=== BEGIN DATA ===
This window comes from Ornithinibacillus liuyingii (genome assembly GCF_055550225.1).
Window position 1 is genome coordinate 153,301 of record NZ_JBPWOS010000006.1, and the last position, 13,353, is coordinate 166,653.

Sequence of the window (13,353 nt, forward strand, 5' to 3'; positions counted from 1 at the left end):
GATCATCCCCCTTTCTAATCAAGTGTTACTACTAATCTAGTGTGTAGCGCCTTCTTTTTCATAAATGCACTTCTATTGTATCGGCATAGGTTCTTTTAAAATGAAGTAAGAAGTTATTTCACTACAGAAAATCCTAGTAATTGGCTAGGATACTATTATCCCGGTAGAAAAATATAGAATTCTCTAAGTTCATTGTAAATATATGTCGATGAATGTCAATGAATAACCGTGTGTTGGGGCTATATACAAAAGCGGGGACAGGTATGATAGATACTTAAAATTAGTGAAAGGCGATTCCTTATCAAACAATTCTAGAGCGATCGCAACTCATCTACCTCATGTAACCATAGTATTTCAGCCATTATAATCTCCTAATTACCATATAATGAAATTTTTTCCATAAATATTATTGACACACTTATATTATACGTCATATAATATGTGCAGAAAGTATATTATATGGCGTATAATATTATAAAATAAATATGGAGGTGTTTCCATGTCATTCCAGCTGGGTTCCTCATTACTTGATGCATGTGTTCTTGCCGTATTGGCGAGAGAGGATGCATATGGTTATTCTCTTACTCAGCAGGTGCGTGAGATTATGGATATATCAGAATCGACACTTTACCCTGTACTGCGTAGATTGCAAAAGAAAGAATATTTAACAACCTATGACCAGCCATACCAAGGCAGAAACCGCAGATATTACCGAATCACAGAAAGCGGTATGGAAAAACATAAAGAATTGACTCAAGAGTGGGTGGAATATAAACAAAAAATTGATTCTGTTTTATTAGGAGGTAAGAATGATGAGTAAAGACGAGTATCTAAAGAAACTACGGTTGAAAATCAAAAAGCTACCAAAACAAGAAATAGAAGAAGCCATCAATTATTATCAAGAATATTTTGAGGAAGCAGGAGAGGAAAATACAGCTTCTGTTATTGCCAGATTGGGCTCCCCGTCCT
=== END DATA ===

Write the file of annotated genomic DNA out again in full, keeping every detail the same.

This window comes from Ornithinibacillus liuyingii (genome assembly GCF_055550225.1).
Window position 1 is genome coordinate 153,301 of record NZ_JBPWOS010000006.1, and the last position, 13,353, is coordinate 166,653.

Sequence of the window (13,353 nt, forward strand, 5' to 3'; positions counted from 1 at the left end):
GATCATCCCCCTTTCTAATCAAGTGTTACTACTAATCTAGTGTGTAGCGCCTTCTTTTTCATAAATGCACTTCTATTGTATCGGCATAGGTTCTTTTAAAATGAAGTAAGAAGTTATTTCACTACAGAAAATCCTAGTAATTGGCTAGGATACTATTATCCCGGTAGAAAAATATAGAATTCTCTAAGTTCATTGTAAATATATGTCGATGAATGTCAATGAATAACCGTGTGTTGGGGCTATATACAAAAGCGGGGACAGGTATGATAGATACTTAAAATTAGTGAAAGGCGATTCCTTATCAAACAATTCTAGAGCGATCGCAACTCATCTACCTCATGTAACCATAGTATTTCAGCCATTATAATCTCCTAATTACCATATAATGAAATTTTTTCCATAAATATTATTGACACACTTATATTATACGTCATATAATATGTGCAGAAAGTATATTATATGGCGTATAATATTATAAAATAAATATGGAGGTGTTTCCATGTCATTCCAGCTGGGTTCCTCATTACTTGATGCATGTGTTCTTGCCGTATTGGCGAGAGAGGATGCATATGGTTATTCTCTTACTCAGCAGGTGCGTGAGATTATGGATATATCAGAATCGACACTTTACCCTGTACTGCGTAGATTGCAAAAGAAAGAATATTTAACAACCTATGACCAGCCATACCAAGGCAGAAACCGCAGATATTACCGAATCACAGAAAGCGGTATGGAAAAACATAAAGAATTGACTCAAGAGTGGGTGGAATATAAACAAAAAATTGATTCTGTTTTATTAGGAGGTAAGAATGATGAGTAAAGACGAGTATCTAAAGAAACTACGGTTGAAAATCAAAAAGCTACCAAAACAAGAAATAGAAGAAGCCATCAATTATTATCAAGAATATTTTGAGGAAGCAGGAGAGGAAAATACAGCTTCTGTTATTGCCAGATTGGGCTCCCCGTCCT